Health concerns about lead in traditional kohl

Kohl (also known as: kajal, surma, al-kahl/al-kohl) is a traditional eye cosmetic of Middle Eastern, Asian and North African societies. It is also used in ways similar to a natural health product for general eye health, treatments to cuts, and is regarded as a general antibacterial substance.

Alerted by Direction de santé publique de Montréal, Health Canada issued a public advisory in September 2005 informing consumers about the potential exposure to lead through traditional kohl. Health Canada has taken action to remove known lead-containing kohl from the market, however it is suspected that there may be more kohl products currently being sold in Canada which contain lead.


Traditional kohl should not be confused with modern eyeliner. Usually, kohl is in powder form, and is put on with an applicator stick. It can be purchased at various ethnic markets and gift shops in Canada. Modern eyeliner (sometimes labelled as "kohl"), is most often in pencil form, and is sold at national retailers across the country. These eyeliners undergo more stringent product controls and have not been found to contain lead.

Traditional kohl (unlabelled)

Traditional kohl (unlabelled)

Modern Eyeliner

Modern Eyeliner

Why is lead a problem?

Lead is a metal which accumulates in the body and is therefore toxic even at low levels of exposure. Lead poisoning is not always easy to recognize. Symptoms of lead poisoning can include: headaches, irritability, abdominal pain, vomiting, general weakness, paleness, weight loss, poor attention span, noticeable learning difficulty, slowed speech development and hyperactivity.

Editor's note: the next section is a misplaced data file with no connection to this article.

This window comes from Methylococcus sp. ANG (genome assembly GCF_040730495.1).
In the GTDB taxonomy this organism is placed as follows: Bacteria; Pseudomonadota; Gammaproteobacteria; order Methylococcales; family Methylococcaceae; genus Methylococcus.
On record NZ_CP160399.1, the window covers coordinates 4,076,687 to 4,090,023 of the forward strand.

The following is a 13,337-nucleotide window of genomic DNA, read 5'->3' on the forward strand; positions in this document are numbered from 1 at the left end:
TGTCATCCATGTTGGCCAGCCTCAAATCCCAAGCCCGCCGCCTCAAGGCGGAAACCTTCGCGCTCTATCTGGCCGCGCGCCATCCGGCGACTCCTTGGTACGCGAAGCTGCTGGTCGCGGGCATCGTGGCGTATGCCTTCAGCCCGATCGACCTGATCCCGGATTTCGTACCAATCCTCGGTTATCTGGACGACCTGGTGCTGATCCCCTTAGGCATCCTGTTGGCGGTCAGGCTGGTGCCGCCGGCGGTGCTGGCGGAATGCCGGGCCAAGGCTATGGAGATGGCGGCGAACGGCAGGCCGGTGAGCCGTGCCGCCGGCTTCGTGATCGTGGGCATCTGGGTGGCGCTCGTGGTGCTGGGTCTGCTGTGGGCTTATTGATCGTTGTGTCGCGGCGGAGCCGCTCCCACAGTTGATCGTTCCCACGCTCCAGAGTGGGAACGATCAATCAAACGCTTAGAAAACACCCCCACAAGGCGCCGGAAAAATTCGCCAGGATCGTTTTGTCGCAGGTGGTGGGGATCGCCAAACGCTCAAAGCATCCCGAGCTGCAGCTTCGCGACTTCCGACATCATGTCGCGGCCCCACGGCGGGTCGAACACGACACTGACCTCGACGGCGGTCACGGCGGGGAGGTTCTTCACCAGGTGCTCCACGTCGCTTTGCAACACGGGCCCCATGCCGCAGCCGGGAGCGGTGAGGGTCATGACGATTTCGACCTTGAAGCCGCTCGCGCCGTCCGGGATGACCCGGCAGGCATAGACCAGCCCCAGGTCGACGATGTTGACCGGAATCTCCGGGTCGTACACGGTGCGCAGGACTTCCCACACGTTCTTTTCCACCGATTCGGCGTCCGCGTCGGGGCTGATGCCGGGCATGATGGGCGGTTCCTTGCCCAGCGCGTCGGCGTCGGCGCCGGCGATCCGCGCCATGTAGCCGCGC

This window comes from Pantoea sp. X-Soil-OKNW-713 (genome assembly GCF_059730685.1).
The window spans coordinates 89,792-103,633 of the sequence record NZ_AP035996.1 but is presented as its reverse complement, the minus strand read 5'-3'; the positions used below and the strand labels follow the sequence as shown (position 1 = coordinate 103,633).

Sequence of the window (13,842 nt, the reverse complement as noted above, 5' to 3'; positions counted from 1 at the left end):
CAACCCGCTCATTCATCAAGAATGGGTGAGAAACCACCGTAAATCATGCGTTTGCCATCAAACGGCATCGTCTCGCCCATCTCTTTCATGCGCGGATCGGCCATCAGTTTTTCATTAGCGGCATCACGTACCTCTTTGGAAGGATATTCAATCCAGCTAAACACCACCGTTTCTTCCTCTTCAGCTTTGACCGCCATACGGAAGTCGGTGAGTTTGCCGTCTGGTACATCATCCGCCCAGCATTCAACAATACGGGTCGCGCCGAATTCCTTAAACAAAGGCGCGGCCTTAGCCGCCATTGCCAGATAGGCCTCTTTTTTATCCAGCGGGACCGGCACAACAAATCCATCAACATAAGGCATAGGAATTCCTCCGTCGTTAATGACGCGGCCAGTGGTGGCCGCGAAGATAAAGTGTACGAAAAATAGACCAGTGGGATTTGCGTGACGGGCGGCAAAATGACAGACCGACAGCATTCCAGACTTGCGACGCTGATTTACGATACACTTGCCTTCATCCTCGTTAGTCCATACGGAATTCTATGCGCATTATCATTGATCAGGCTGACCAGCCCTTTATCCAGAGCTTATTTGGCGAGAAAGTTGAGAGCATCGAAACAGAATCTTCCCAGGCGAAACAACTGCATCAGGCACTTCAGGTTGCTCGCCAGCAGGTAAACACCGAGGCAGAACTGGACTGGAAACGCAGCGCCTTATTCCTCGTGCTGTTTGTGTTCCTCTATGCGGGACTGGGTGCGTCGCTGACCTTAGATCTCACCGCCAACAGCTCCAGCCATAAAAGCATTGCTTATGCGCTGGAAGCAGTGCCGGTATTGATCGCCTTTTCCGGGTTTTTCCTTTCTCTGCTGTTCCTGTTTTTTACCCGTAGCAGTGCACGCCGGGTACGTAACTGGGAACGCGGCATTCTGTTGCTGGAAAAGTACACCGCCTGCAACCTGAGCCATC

Lead is especially harmful to children. Exposure to even small amounts of lead in the womb, during infancy or early childhood can result in lower birth weight, behavioural problems, learning disabilities and reduced intelligence. Lead can increase the risk of miscarriages, stillbirths and premature deliveries in pregnant women, and can also affect male fertility.

What can I do?

  • As a precaution, Health Canada advises Canadians to not use the above products or any other unlabelled kohl products.
  • If you have doubts about kohl in your possession, stop using it and dispose of it immediately. This can be done through normal household trash, being careful to wrap or encase the product to prevent access by children.

If you suspect that you or your child have been exposed to lead through the use of traditional kohl, consult a physician. Other questions and concerns about kohl can be addressed to your nearest Product Safety Office at 1-866-662-0666 or by email at

Photos of labelled kohl found to contain high levels of lead:

Hashmi Kohl Aswad (Pakistan)

Hashmi Kohl Aswad (Pakistan)

Khojati (India)

Khojati (India)

What is Health Canada doing about lead in traditional kohl?

Health Canada sampled 14 kohl products across Canada for the presence of lead. The following products were found to contain high levels of lead:

  • Hashmi Kohl Aswad from Pakistan;
  • Khojati from India; and
  • unlabelled kohl from Morocco.

Although lead-containing kohl has been removed from the market and measures have been taken to prevent further importation into Canada, there may be other kohl products in Canada which contain lead that are unknown to Health Canada.

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